I have occasionally told some Veteran friends that I now have PTSD from living with his PTSD for thirty-six years, but I say it in a joking tone and they take it the way I present it. But I believe that it’s true. I have a real “bunker” mentality and try to avoid all triggers just for a few moments of peace and joy. At my very darkest, my inner voice says that I have died inside. My husband may be the walking wounded but, in the worst of times, I truly am the walking dead.

So my advice to others is to acknowledge the dark places, if you need to go there, but return quickly to the happiness innate in all human beings. Life is a blessing. Getting through it is a huge struggle for some of us but there is still joy there if you choose to look for it.

In my darkest hours, something as simple as looking out the window and watching my two resident bunnies frolicking in my yard pulls me back to the shiny side of life. God Bless.



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  1. Thank you for sharing. 3 year’s into my marriage and my husband was diagnosed with severe PTSD from military service . We go to VA therapy together and I have been diagnosed with C-PTSD. I live a life similar to yours. God Bless you and your family.

  2. I just found this site, and am so happy I did! My husband has PTSD, but compared to your vet’s, I’ll say it is “moderate”. I am just starting to see some light again over one year after his illness began. Thanks for sharing the dark side of how the spouse can get sucked down. It is so isolating to be the spouse of a PTSD sufferer; the result of his/her illness is that the spouse ends up feeling like a doormat. I can relate to feeing like I am dying inside, or already dead inside. I am working on building myself up again. I hope you will continue to do so to!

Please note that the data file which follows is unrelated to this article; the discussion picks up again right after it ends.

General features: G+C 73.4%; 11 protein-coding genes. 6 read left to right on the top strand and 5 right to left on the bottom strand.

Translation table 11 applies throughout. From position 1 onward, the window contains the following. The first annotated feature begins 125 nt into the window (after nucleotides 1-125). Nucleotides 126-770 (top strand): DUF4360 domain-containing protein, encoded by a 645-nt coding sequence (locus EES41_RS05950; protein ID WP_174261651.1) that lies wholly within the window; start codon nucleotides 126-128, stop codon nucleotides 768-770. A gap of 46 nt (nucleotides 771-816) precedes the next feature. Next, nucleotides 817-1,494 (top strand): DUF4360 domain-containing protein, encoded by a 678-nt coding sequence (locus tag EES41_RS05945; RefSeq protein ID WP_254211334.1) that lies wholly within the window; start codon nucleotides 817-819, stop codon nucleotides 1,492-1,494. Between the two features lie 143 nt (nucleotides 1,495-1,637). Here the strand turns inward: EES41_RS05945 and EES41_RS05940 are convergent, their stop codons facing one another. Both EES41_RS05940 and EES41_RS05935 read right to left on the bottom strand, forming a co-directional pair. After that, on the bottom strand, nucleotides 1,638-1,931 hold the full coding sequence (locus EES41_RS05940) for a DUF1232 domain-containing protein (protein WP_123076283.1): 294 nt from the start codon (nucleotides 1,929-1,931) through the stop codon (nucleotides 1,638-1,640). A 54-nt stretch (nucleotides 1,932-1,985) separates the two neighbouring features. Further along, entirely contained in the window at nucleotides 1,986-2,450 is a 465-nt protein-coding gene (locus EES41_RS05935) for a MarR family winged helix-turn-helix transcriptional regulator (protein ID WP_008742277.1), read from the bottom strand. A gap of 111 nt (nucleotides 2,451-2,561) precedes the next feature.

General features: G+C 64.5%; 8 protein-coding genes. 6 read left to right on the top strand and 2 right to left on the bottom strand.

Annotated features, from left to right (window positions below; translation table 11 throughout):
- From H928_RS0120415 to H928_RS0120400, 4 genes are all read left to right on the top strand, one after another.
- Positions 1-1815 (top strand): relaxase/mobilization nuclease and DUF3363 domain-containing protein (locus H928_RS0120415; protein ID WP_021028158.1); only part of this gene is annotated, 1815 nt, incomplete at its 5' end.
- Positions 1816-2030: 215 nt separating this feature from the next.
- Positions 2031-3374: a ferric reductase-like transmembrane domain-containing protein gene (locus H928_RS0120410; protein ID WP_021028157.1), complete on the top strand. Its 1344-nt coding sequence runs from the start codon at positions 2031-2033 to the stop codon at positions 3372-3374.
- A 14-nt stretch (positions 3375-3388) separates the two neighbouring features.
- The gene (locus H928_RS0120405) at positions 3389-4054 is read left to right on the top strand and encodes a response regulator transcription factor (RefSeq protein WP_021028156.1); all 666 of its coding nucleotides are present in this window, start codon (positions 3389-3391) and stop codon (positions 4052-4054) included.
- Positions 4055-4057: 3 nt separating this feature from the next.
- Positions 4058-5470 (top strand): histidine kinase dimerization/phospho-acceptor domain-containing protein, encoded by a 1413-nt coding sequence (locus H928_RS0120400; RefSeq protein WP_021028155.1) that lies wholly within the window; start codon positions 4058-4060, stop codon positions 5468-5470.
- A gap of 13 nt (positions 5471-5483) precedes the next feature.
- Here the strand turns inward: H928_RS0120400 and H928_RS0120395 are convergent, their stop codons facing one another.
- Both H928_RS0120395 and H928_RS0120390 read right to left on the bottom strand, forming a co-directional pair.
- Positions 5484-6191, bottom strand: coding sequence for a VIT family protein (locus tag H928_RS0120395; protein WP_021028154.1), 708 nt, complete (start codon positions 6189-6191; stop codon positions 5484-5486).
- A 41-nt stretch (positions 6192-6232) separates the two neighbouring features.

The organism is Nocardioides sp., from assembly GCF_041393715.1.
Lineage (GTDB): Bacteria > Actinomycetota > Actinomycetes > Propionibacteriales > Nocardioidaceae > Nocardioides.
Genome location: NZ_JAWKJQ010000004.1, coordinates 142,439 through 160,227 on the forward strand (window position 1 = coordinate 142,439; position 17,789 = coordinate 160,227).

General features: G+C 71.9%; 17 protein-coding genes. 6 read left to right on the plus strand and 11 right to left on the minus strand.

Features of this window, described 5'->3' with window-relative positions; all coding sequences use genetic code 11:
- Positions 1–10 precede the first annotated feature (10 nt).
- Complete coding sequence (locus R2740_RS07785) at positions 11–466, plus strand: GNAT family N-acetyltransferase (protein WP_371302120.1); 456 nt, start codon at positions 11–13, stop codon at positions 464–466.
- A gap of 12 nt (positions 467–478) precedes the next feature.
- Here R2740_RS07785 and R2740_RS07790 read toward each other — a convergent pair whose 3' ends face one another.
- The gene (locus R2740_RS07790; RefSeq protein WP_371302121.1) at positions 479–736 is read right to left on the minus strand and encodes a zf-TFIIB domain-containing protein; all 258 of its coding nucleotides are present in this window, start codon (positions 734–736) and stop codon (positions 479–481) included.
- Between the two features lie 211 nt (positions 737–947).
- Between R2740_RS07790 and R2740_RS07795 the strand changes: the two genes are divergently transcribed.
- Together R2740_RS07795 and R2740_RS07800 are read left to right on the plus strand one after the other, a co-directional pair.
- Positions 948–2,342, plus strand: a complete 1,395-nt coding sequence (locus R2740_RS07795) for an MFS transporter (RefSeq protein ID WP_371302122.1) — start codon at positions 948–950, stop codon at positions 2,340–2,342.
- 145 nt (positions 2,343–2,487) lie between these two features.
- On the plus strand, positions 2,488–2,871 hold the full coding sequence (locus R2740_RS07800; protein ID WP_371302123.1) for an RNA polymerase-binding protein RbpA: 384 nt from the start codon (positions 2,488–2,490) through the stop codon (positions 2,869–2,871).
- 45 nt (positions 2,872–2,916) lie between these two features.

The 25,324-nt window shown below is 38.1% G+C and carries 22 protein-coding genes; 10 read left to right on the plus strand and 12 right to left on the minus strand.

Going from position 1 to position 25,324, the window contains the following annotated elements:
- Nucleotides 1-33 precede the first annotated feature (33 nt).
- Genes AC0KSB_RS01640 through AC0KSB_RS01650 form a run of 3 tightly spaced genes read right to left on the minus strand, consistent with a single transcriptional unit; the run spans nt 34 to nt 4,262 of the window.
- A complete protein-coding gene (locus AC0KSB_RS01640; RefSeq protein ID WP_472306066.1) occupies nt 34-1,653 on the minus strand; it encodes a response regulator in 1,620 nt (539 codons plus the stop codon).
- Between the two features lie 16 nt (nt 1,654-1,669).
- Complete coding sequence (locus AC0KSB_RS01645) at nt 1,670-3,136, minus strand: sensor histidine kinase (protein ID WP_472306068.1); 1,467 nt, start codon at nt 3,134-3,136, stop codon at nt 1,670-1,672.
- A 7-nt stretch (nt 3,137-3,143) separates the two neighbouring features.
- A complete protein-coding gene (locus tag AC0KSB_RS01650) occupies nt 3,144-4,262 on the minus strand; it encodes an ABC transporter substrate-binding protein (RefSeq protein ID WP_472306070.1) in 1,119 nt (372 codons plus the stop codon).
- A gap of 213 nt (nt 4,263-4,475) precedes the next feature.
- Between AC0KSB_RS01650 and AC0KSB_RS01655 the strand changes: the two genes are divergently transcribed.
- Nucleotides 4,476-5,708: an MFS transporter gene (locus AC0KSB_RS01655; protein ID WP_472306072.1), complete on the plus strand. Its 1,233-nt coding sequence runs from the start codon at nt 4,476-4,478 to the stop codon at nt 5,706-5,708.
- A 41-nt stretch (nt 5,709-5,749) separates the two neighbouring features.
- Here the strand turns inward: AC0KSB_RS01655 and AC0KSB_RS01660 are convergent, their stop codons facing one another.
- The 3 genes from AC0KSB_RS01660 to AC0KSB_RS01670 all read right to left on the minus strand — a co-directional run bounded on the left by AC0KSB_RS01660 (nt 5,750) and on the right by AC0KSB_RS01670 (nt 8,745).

• Doormat is a great description. I feel like I have a chlld that will never mature so all responsibility remains mine for everything forever. Keep working.

  3. Last night was bad, so bad. Deep booming “fireworks”. Torture. I never know what starts the hateful disdain but I know it when I see the look and the sigh. I know not to ask but I stupidly do and that seems to escalate things. I try to withdraw and not speak but that makes it worse also. It always seems to be my fault and I want out too. I am ashamed that I have had those thoughts of one of us not being here. He was military but got the PTSD as a civilian DOD. No VA care for him. He won’t go to a civilian counselor as most seem to be females or else no prior service experience. The no VA benefits seem to be the tipping point. He feels betrayed. We are both afraid and alone.

  4. I understand exactly what you are describing. I have learned to run a little chant in my head — keep your mouth shut—when I know speaking will dump the whole box of worms on me. For years I thought it was my fault but accepting that it isn’t lifts a huge burden from your heart. Maybe you can find some support just for you where you live but I still try to enjoy the calm times and hold on to the joy of God’s world when times are bad.

  5. You truly can have PTSD from this relationship. I have it from a job as a first responder but I also have it from years of living with a husband very much like yours. I will keep you in my prayers. With freedom came much peace for me, while the world expected mourning, I generally am at peace with being free. And have only recently come to realize what a valuable person I am… the light is coming back. I pray yours does too.

  6. Thank you so much for sharing. I know too that I have allowed my thoughts to go into that dark place. Anyone who lives with someone with PTSD develops 2ndary PTSD because we learn to “deal” with it.